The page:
Getting Googled: What does a Connected Car Really Mean?

For generations, Ford worked closely with Firestone, which provided the tires installed on new Fords and developed them to work with specific Ford vehicles.

That relationship soured in the late ’90s when Ford and Firestone were publicly vilified over Ford Explorer SUVs sometimes rolling over while being driven on Firestone Wilderness A/T tires.

To this day, the debate rages over whether the rolling over was caused chiefly by subpar Firestone tires, under-inflated subpar Firestone tires, rollover-prone Ford Explorers, or reckless Explorer drivers.

It was probably all of these elements to one degree or another, acting in concert—the proverbial perfect storm.

In any event, Ford is now developing a new relationship with Google that may make you roll over.

CEO Jim Farley recently announced that Ford would be using Google tech already built into all of its new cars to “provide new revenue opportunities,” which translates as monetizing the data streamed by the vehicle.

This can take many forms and includes the obvious such as how and where the vehicle is driven. The data can be used to keep track of commercially-driven vehicles and commercial drivers (so much for being on your own that used to be one of the perks of being a commercial driver).

And of course, the same can be applied to privately owned vehicles as well—to keep track of how and where they are driven as well.

Insurance companies are very interested in the data. It presents a revenue opportunity to mulct drivers who never file claims or have them filed against them. Instead, these “good” drivers sometimes “speed” and commit various technical foul infractions, such as making a right on red or not coming to a complete stop at every stop sign, which routinely goes unpunished and, up till now, unnoticed.

With the vehicle keeping track of everything the driver does, it’s all on record. Including how far you drive, another potential revenue stream insurance companies and the government would very much like to gain insight.

As things stand, if you own an analog car, you can drive as often and as far as you like. This is as long as you don’t file a claim or have one filed against you. But if your mileage is tracked, you could pay by the mile, and that could be a very forceful revenue stream, indeed.

Incidental rivulets of data are also important—things such as your preferences in food, the places you stopped to shop or visit and so on. You provide this data by tapping the touchscreen and using the apps. Even if you don’t use the touchscreen and the apps, your car will keep track of your travels, including your stops.

This brings up interesting questions about who owns the vehicle. Not in the legal title sense (that’s you, the putative owner, who paid for the vehicle), but rather in the meaningful sense regarding who exercises control over what you do with it.

This appears not to be you—the putative owner—if Ford (and other car companies) embed technology in your purchased vehicle. They have legal title to the data with the ability to control it, even if you do not consent to this.

So, what you actually have as the putative owner is a sort of license to operate the vehicle under the terms and conditions specified by the vehicle’s functional owner, i.e., the car companies that control the data vehicle and, thereby, you.

But the real money and control will come from Googled electric cars.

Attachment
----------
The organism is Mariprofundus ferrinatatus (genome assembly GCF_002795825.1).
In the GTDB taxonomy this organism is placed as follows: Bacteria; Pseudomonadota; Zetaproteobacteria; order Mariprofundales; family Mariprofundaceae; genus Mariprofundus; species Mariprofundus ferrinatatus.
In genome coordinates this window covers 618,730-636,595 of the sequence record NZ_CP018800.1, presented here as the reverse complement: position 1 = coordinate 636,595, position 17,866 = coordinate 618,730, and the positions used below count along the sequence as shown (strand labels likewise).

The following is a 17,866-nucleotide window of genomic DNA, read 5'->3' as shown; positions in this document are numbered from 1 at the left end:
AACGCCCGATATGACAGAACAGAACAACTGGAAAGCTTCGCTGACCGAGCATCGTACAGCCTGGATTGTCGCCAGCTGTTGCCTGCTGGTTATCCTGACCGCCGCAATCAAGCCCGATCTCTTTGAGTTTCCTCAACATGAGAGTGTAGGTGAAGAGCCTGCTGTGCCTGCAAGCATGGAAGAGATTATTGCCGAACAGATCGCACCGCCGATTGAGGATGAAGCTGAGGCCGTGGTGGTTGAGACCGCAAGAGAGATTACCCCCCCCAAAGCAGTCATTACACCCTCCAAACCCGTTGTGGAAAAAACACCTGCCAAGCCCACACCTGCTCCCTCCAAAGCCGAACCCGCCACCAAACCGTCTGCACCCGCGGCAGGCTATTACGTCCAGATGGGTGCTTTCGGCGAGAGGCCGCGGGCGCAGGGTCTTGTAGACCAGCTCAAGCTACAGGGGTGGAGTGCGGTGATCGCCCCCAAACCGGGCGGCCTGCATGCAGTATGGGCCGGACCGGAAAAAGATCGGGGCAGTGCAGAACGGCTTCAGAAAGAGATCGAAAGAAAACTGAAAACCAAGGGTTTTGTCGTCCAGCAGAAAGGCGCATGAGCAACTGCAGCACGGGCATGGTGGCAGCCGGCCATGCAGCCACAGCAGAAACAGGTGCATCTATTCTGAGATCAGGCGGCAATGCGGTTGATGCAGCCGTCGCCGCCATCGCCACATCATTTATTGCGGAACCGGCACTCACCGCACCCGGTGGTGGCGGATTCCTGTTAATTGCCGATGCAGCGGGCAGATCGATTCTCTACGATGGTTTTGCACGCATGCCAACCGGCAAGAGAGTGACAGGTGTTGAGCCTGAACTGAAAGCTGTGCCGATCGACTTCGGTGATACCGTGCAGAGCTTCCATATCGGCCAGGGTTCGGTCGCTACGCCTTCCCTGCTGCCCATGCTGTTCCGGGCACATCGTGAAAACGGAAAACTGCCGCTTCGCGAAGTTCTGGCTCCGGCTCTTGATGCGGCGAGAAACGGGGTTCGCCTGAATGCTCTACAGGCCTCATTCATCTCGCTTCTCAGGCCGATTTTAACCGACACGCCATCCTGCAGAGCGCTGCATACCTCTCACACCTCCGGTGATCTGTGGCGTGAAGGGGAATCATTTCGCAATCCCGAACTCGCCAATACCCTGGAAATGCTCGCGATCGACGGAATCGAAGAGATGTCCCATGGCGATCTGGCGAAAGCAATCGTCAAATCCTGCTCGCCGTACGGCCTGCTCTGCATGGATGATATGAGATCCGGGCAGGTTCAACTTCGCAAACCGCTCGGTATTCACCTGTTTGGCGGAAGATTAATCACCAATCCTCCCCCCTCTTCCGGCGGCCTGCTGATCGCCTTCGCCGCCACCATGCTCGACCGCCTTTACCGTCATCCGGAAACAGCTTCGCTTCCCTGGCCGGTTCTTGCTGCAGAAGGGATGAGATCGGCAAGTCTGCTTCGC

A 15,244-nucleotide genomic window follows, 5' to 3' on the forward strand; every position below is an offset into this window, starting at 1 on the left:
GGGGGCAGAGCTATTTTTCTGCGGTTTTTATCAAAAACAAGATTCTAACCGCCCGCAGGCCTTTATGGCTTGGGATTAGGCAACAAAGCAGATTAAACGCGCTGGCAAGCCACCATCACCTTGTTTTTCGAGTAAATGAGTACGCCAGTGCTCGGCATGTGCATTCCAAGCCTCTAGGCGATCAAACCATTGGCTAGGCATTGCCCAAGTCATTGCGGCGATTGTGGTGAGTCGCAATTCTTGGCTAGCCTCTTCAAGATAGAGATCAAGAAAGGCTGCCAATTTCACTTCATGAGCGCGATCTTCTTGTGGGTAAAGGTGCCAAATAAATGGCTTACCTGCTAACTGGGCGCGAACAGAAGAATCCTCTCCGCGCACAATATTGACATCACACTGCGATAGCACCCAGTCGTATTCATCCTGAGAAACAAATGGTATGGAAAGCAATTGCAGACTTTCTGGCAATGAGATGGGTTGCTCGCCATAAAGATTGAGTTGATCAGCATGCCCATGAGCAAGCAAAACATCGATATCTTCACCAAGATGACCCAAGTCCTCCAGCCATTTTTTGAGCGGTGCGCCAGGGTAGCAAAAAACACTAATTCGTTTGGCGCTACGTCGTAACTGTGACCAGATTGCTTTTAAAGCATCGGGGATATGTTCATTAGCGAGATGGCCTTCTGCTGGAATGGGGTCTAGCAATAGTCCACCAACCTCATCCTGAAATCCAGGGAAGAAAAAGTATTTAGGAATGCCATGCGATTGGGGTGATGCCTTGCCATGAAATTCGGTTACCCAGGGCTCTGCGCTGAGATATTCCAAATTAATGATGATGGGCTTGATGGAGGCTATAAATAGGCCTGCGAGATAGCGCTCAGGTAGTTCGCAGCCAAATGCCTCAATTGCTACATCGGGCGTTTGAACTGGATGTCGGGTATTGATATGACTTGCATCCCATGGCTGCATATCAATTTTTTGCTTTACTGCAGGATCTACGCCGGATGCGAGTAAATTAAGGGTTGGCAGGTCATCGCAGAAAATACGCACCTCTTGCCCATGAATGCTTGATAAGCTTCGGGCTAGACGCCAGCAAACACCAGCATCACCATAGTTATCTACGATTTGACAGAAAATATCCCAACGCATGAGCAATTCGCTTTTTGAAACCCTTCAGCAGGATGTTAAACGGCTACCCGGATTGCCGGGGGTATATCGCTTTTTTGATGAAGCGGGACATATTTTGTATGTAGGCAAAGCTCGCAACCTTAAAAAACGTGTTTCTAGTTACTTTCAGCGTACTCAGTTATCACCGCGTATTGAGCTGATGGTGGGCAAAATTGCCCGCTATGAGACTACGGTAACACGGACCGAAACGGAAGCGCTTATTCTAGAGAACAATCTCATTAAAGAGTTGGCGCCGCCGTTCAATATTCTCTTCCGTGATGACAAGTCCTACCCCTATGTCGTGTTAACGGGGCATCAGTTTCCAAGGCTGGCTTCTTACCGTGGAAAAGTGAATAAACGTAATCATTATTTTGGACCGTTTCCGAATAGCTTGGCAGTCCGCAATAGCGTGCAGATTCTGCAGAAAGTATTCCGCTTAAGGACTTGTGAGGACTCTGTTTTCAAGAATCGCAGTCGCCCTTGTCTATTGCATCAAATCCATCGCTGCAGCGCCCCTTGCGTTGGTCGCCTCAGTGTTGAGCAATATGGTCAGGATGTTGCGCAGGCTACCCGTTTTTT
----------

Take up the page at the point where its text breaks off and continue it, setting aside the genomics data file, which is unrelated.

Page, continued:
Here is the scenario: your future electric vehicle will hold a subscription for charging—perhaps part of your monthly EV subscription if you don’t own the vehicle yourself.  Automakers are already talking about these kinds of subscriptions. They want to get people used to the idea of never owning their vehicles and possibly anything else, either, and instead of paying perpetually to have use of them.

This kind of scenario could be used to limit your recharging, and thus, your driving. A Googled electric car could be turned off or on at the pleasure of its actual owner, whether that’s putatively you or “subscribed service” you.

“Connectivity is the biggest game-changer,” Farley said recently, and he’s right.

Things will never be the same. They are already not the same.

Every new car Ford sells has a connected modem installed, which means every new car Ford sells is already “connected.” Your new Ford car (and it’s not just Ford cars) already isn’t yours—it is the company’s functional property that you’re paying for the conditional opportunity to use it, per the end-user license agreement.

The technology isn’t intrinsically dangerous and can provide benefits. For example, technicians could identify and remotely diagnose problems with the vehicle and/or its systems. Able to get assistance with a problem remotely avoids the hassle of having to take the vehicle in for service.

The problem or the danger lies in how the tech is used and whether people will have the freedom to choose not to use it.

There is nothing intrinsically wrong with Ford or any other car company offering the tech if owners are free to opt-in on the tech, and it’s something they’re willing to pay for and over which they have control.

It gets sinister when no one can opt-out, and then we’re all Googled by our cars, whether we putatively own them or not.

Eric Peters lives in Virginia and enjoys driving cars and motorcycles. In the past, Eric worked as a car journalist for many prominent mainstream media outlets. Currently, he focuses his time writing auto history books, reviewing cars, and blogging about cars+ for his website

Editor’s Note: The opinions expressed in this article are those of the author.

Not an NMA Member yet?

Join today and get these great benefits!

Leave a Comment

One Response to “Getting Googled: What does a Connected Car Really Mean?”

  1. David Holzman says:

    Good article.

    I’m keeping my unconnected Civic for as long as it runs reliably.